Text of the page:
The US Court of Appeals for the Federal Circuit dismissed an appeal from a final written decision in an inter partes review (IPR) proceeding, finding that the petitioner lacked standing because it suffered no injury in fact. Allgenesis Biotherapeutics Inc. v. Cloudbreak Therapeutics, LLC, Case No. 22-1706 (Fed. Cir. Nov. 7, 2023) (Moore, Stoll, Cunningham, JJ.)

Allgenesis Biotherapeutics filed an IPR petition challenging a patent owned by Cloudbreak Therapeutics. The challenged patent discloses compositions and methods for treating the eye condition pterygium. During the IPR proceeding, Cloudbreak disclaimed all but two of the claims. The Patent Trial & Appeal Board issued a final written decision finding that Allgenesis failed to show that the remaining two claims were unpatentable. As part of its decision, the Board made a priority decision that a Patent Cooperation Treaty (PCT) application belonging to Allgenesis was not prior art to Cloudbreak’s patent. Allgenesis appealed.

Article III of the US Constitution limits the Federal Circuit’s jurisdiction to adjudication of “cases” or “controversies,” which means the appellant must have (1) suffered an injury in fact (2) that is fairly traceable to the challenged conduct of the defendant and (3) likely to be redressed by a favorable judicial decision.

Allgenesis attempted to establish Article III standing based on two separate arguments. First, Allgenesis argued that it had standing based on potential infringement liability. To support that argument, Allgenesis offered a declaration by its vice president of finance that included information about a Phase II trial completed three years prior and a related 2020 publication. That declaration, however, did not identify any specific plan to conduct a Phase III trial or to seek US Food and Drug Administration (FDA) approval, and instead only contained generic statements that the project was not abandoned. While Allgenesis’s briefing and oral argument included statements that it planned to engage in a Phase III trial, the Federal Circuit determined that there was no record support for this claim. The Court found that the evidence before it did not constitute the necessary concrete plans to convey standing to appeal the final written decision. Allgenesis also attempted to rely on its own failed attempts at seeking a settlement from Cloudbreak, but the Court concluded that this was insufficient to show a substantial risk of infringement.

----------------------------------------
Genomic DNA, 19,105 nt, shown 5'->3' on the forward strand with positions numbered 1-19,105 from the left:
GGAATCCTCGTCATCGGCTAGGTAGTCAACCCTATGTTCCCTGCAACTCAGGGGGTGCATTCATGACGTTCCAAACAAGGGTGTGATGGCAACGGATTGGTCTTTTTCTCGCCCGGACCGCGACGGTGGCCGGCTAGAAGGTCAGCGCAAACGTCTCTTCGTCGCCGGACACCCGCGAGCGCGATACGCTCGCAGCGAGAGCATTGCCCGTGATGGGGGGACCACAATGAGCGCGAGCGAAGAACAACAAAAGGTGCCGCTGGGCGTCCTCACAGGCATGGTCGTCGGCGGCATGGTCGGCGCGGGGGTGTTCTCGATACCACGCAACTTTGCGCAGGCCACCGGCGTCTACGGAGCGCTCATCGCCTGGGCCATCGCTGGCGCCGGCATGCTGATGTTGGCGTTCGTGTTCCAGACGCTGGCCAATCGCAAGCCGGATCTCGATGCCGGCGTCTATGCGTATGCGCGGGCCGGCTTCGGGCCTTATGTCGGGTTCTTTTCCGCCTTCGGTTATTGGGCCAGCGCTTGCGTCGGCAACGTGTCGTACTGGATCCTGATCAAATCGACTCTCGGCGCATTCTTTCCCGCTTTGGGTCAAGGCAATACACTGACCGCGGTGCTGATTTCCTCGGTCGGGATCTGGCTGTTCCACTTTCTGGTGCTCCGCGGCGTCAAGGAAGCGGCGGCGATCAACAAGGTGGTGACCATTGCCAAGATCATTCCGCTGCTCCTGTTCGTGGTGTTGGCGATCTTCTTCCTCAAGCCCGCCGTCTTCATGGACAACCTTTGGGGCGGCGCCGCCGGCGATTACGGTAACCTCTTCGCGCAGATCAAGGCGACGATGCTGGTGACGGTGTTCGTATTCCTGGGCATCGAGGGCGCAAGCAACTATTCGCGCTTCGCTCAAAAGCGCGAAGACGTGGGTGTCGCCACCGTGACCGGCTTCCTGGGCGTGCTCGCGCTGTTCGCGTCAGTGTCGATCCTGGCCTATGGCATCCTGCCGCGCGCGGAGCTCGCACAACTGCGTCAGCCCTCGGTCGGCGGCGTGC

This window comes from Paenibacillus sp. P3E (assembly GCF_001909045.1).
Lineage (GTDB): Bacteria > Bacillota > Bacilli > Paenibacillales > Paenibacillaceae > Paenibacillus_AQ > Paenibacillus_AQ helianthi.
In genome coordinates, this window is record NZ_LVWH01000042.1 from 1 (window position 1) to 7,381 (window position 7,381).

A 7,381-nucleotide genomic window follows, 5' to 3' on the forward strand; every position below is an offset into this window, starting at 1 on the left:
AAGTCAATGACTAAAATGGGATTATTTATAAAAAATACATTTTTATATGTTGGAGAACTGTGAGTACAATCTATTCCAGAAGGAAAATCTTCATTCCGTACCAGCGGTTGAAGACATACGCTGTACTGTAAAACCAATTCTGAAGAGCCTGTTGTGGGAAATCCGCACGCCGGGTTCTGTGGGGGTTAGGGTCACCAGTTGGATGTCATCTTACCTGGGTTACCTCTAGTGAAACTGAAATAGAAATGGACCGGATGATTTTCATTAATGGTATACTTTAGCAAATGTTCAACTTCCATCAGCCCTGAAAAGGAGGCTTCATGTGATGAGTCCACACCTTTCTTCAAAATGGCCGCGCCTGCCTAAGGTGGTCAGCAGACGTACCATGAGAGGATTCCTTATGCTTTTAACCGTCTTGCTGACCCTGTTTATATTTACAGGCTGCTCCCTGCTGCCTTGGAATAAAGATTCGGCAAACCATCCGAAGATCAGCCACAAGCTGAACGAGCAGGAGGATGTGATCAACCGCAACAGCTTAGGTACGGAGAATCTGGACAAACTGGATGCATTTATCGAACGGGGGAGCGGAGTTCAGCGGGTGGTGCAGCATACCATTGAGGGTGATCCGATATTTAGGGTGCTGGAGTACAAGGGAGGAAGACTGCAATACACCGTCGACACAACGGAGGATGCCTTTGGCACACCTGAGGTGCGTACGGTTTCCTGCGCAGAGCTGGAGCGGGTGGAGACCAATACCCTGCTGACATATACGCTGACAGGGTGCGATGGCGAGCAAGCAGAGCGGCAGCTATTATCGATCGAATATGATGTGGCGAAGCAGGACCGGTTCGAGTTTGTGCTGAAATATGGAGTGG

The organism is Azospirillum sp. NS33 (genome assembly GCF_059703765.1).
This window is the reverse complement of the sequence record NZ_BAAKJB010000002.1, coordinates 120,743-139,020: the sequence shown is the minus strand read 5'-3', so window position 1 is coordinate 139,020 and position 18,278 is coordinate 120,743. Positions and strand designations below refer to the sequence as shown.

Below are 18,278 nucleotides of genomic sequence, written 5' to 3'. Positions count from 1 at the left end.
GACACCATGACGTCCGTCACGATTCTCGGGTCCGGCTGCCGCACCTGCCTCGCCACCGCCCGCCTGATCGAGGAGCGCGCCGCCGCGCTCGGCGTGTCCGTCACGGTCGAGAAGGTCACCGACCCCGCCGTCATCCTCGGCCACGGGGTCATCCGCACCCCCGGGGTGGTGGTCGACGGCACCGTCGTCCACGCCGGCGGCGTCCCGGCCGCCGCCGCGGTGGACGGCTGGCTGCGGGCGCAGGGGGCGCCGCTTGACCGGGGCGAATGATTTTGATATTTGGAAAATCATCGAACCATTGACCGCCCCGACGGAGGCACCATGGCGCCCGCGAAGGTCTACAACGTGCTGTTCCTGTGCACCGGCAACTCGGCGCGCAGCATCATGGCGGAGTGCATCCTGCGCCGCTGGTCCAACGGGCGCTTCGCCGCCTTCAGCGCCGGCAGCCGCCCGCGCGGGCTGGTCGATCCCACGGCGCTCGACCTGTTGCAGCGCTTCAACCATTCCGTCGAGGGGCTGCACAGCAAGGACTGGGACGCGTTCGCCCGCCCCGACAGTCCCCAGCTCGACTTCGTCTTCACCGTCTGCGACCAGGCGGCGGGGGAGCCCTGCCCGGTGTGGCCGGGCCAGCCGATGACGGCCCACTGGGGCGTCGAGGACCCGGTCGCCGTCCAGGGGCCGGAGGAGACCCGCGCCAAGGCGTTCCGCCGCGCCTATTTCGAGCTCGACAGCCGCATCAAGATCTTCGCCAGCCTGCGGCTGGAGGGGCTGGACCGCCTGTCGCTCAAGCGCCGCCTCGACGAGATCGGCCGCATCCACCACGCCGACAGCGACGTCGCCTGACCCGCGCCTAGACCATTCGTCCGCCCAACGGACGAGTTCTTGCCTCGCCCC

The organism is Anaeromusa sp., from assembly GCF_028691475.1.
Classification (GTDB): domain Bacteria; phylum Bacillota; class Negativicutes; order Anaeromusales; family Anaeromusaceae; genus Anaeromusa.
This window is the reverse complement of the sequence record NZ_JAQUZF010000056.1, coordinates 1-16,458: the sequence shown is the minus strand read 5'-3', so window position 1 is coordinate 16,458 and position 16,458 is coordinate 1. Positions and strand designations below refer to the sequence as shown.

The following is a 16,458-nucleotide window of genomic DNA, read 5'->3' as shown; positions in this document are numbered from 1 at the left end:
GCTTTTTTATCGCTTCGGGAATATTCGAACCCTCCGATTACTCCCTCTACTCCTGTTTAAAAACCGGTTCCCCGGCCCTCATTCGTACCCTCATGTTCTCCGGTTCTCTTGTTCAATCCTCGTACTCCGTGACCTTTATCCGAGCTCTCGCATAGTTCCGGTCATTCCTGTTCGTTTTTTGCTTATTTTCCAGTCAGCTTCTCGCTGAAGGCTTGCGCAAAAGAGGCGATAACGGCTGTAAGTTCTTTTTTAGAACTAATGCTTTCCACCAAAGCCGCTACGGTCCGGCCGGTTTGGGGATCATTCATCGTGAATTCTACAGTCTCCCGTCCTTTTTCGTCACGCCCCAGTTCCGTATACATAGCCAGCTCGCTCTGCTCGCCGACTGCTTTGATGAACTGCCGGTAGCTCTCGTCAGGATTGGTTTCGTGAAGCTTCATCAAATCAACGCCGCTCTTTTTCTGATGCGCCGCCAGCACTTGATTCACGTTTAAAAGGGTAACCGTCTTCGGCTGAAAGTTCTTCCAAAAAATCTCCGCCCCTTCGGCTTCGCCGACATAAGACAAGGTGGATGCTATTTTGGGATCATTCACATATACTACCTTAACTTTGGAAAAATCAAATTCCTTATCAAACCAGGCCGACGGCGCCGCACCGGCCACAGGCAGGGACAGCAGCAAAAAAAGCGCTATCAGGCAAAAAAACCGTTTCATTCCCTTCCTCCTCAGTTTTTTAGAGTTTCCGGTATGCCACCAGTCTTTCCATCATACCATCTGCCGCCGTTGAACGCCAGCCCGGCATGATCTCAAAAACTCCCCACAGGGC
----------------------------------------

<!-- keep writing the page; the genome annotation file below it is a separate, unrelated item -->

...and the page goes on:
Allgenesis’s second argument was that the Board’s priority decision created an injury in fact. Allgenesis argued that the Board’s determination about the priority date of Cloudbreak’s patent affected Allgenesis’s patent rights because it would have a preclusive effect on Allgenesis’s pending applications. The Federal Circuit was unpersuaded and explained that collateral estoppel does not attach to a non-appeal priority decision from an IPR decision. To the extent that an examiner did reach the same conclusion as the Board, Allgenesis would be free to appeal that decision.

Practice Note: For Board petitioners seeking to establish standing to appeal unfavorable final written decisions, it is necessary to develop sufficient support to show standing in fact. For life sciences companies working in drug development, declarations should contain specific information about ongoing clinical trials and concrete timelines for future events, such as Phase III clinical trials or target dates for FDA submission. If a company either cannot provide such information or declines to do so for business purposes, the risks of not having Article III jurisdiction for appeal should be a consideration early in the IPR decision-making process.